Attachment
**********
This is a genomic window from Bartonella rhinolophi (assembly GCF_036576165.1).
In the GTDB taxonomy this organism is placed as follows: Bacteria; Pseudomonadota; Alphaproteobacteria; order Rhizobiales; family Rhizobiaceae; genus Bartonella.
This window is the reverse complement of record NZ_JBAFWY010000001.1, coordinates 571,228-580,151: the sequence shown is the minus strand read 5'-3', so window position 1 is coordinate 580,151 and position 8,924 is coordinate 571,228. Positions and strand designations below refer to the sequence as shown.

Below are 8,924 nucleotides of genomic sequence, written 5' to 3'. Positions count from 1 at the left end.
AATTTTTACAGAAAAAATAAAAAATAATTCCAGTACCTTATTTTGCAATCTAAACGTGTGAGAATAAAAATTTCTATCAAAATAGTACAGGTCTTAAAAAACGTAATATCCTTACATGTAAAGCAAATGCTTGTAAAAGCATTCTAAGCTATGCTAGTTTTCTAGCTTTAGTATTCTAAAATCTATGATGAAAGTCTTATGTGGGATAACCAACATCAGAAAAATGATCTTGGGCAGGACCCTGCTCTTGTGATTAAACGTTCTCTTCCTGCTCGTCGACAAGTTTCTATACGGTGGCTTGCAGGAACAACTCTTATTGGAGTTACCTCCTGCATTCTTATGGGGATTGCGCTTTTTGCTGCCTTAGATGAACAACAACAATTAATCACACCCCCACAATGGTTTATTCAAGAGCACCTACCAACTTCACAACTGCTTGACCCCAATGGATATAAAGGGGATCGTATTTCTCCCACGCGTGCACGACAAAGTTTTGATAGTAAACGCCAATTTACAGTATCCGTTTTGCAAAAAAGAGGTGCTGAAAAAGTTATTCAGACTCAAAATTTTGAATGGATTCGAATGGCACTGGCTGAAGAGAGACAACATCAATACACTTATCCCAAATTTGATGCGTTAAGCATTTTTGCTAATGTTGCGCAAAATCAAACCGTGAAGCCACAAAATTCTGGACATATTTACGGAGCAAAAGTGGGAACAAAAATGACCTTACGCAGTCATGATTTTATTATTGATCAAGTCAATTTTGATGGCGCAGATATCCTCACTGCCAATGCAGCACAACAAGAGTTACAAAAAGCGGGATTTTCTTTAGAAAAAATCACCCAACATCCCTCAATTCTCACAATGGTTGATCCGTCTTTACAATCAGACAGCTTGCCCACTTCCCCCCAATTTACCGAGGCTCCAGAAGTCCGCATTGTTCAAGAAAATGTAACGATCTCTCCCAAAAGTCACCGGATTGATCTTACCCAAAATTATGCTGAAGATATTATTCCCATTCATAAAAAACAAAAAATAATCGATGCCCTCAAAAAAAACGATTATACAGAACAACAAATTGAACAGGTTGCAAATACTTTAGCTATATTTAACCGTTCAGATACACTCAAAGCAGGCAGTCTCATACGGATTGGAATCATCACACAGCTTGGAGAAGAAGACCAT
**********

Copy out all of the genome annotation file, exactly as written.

This is a genomic window from Bartonella rhinolophi (assembly GCF_036576165.1).
In the GTDB taxonomy this organism is placed as follows: Bacteria; Pseudomonadota; Alphaproteobacteria; order Rhizobiales; family Rhizobiaceae; genus Bartonella.
This window is the reverse complement of record NZ_JBAFWY010000001.1, coordinates 571,228-580,151: the sequence shown is the minus strand read 5'-3', so window position 1 is coordinate 580,151 and position 8,924 is coordinate 571,228. Positions and strand designations below refer to the sequence as shown.

Below are 8,924 nucleotides of genomic sequence, written 5' to 3'. Positions count from 1 at the left end.
AATTTTTACAGAAAAAATAAAAAATAATTCCAGTACCTTATTTTGCAATCTAAACGTGTGAGAATAAAAATTTCTATCAAAATAGTACAGGTCTTAAAAAACGTAATATCCTTACATGTAAAGCAAATGCTTGTAAAAGCATTCTAAGCTATGCTAGTTTTCTAGCTTTAGTATTCTAAAATCTATGATGAAAGTCTTATGTGGGATAACCAACATCAGAAAAATGATCTTGGGCAGGACCCTGCTCTTGTGATTAAACGTTCTCTTCCTGCTCGTCGACAAGTTTCTATACGGTGGCTTGCAGGAACAACTCTTATTGGAGTTACCTCCTGCATTCTTATGGGGATTGCGCTTTTTGCTGCCTTAGATGAACAACAACAATTAATCACACCCCCACAATGGTTTATTCAAGAGCACCTACCAACTTCACAACTGCTTGACCCCAATGGATATAAAGGGGATCGTATTTCTCCCACGCGTGCACGACAAAGTTTTGATAGTAAACGCCAATTTACAGTATCCGTTTTGCAAAAAAGAGGTGCTGAAAAAGTTATTCAGACTCAAAATTTTGAATGGATTCGAATGGCACTGGCTGAAGAGAGACAACATCAATACACTTATCCCAAATTTGATGCGTTAAGCATTTTTGCTAATGTTGCGCAAAATCAAACCGTGAAGCCACAAAATTCTGGACATATTTACGGAGCAAAAGTGGGAACAAAAATGACCTTACGCAGTCATGATTTTATTATTGATCAAGTCAATTTTGATGGCGCAGATATCCTCACTGCCAATGCAGCACAACAAGAGTTACAAAAAGCGGGATTTTCTTTAGAAAAAATCACCCAACATCCCTCAATTCTCACAATGGTTGATCCGTCTTTACAATCAGACAGCTTGCCCACTTCCCCCCAATTTACCGAGGCTCCAGAAGTCCGCATTGTTCAAGAAAATGTAACGATCTCTCCCAAAAGTCACCGGATTGATCTTACCCAAAATTATGCTGAAGATATTATTCCCATTCATAAAAAACAAAAAATAATCGATGCCCTCAAAAAAAACGATTATACAGAACAACAAATTGAACAGGTTGCAAATACTTTAGCTATATTTAACCGTTCAGATACACTCAAAGCAGGCAGTCTCATACGGATTGGAATCATCACACAGCTTGGAGAAGAAGACCAT